Household CO2 EmissionsWe hear a lot these days about our carbon footprint and ways in which companies try to offset their carbon impact by planting trees etc. However, we are not quite so aware that each home in the UK contributes 28% of the national total putting the humble home on a par with heavy industry.

What Are Co2 Emissions?

Co2 emissions are the amounts of carbon dioxide produced by using energy and burning fossil fuels such as oil, gas, and coal.

Every time we use an electrical appliance, heat and light our homes or power up our electronic gadgets, we add to the combined carbon burden which affects climate change.

Co2 Facts And Figures

  • Each home in the UK produces approximately six tonnes of Co2 each year. That is more than a car produces and six times the weight of rubbish we throw away.
  • According to the Energy Saving Trust, It would take a forest three and a half times the size of London to absorb the Co2 our homes give off in a year.
  • If everyone in the UK installed only one energy-saving light bulb, enough Co2 could be saved to fill the Royal Albert Hall nearly 2,000 times over.

Co2 As A Greenhouse Gas

The Earth has a protective blanket layer of gases – including Co2 – which helps to insulate it and maintain a comfortable climate. This is called the ‘Greenhouse Effect’. The release of vast quantities of Co2 into the atmosphere contributes to this effect, trapping heat and warming the Earth faster and hotter than many scientists believe is safe. For this reason, Co2 has become known as a ‘greenhouse gas’ and the topic of robust debate within scientific and environmental communities.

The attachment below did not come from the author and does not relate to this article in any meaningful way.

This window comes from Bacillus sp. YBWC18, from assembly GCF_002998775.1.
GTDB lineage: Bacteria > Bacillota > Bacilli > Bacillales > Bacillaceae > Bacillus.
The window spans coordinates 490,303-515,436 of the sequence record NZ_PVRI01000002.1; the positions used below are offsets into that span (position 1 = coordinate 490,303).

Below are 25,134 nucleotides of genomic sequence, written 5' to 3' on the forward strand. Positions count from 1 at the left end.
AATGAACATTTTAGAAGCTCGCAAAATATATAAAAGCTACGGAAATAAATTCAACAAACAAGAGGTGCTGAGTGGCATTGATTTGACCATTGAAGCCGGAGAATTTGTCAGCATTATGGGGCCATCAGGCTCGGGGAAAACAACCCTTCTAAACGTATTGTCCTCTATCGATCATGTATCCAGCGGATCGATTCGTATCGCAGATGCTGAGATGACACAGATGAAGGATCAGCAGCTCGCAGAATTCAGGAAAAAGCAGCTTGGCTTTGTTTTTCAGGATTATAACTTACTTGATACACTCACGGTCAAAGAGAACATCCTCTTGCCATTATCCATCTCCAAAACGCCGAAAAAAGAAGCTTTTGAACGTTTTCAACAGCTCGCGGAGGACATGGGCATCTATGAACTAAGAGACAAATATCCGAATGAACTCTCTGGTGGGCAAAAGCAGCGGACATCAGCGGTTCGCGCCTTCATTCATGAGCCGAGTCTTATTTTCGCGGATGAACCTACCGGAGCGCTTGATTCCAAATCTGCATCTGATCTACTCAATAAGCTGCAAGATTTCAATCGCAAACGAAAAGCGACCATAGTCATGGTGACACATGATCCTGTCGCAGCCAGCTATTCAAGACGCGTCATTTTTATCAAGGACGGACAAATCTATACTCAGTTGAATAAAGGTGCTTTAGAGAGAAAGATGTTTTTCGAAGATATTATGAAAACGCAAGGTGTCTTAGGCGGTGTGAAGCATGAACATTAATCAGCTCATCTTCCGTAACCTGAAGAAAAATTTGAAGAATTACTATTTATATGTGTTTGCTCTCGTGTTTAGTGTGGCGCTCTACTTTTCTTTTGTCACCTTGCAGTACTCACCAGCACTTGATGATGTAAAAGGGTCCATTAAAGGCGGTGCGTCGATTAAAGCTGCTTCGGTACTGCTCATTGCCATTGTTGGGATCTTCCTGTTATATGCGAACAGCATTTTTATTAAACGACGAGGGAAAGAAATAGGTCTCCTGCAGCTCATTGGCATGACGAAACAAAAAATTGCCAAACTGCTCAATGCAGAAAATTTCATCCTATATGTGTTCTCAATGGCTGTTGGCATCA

Ways To Reduce Household Co2 Emissions

There are many simple ways by which we can reduce the amount of carbon dioxide produced in our homes – and many statistics to show that if everyone did a little bit, together we could be very effective in reducing overall consumption.

By implementing some of the following suggestions, it has been estimated that you could reduce your household’s carbon footprint by two tonnes per year and be at least £200 better off.

  • Turn down the heating by 1 degree. In doing this, you could immediately save 10% on your annual heating bill.
  • Hang clothes outside or on an airer to dry and resist using a tumble dryer.
  • Replace your lights with energy-saving bulbs – and remember to switch them off when not in use.
  • Turn appliances off at the wall and don’t leave on standby, which continues to drain electricity.
  • Boiling a kettle is very energy-intensive. Only heat enough water for your needs, and don’t fill the whole jug.
  • Insulate your loft and lag your boiler.

Carbon Off-Setting Schemes

For those who wish to go further and make up in some way towards the energy they use every day, schemes exist whereby the carbon used is ‘off-set’ against and energy-saving project. For instance, some companies whose staff need to use air travel (which is hugely energy-consuming), help compensate for the Co2 produced by contributing to a project where trees are planted (which absorbs carbon dioxide from the atmosphere).

Rather than leave it to the big businesses, there are smaller schemes where ‘credits’ can be purchased to the value of the carbon produced, which go towards emission reduction projects.

Co2 Targets

The Government has this year set a target to reduce Co2 emissions by up to 80% by 2050 – an increase on previous figures and one welcomed by environmental groups.

So what are you waiting for? In living a low carbon lifestyle, you could be saving the planet as well as saving money.